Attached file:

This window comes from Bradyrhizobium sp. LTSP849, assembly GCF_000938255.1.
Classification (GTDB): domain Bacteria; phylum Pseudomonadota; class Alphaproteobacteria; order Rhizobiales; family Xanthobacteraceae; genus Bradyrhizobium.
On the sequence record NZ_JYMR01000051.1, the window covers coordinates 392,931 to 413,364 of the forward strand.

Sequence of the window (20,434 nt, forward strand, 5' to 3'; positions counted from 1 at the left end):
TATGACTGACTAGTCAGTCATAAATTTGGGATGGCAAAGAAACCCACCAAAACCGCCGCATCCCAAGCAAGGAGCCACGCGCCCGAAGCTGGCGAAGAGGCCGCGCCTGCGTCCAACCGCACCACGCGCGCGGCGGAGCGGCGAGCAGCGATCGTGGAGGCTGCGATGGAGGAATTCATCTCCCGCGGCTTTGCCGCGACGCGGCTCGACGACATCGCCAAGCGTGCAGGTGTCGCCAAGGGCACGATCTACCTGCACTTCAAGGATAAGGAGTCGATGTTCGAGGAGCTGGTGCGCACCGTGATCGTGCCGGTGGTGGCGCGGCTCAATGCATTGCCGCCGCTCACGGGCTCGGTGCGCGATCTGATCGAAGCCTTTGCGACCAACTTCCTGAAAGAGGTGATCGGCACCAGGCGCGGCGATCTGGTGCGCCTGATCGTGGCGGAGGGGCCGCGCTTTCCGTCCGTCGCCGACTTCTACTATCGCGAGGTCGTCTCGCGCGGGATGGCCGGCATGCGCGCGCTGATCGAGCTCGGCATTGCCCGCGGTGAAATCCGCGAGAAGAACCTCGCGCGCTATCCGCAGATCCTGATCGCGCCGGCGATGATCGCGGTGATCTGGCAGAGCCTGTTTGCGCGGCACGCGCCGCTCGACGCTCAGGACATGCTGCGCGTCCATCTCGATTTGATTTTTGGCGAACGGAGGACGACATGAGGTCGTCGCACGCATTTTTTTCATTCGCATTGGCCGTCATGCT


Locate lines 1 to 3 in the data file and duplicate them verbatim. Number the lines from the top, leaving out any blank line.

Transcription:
This window comes from Bradyrhizobium sp. LTSP849, assembly GCF_000938255.1.
Classification (GTDB): domain Bacteria; phylum Pseudomonadota; class Alphaproteobacteria; order Rhizobiales; family Xanthobacteraceae; genus Bradyrhizobium.
On the sequence record NZ_JYMR01000051.1, the window covers coordinates 392,931 to 413,364 of the forward strand.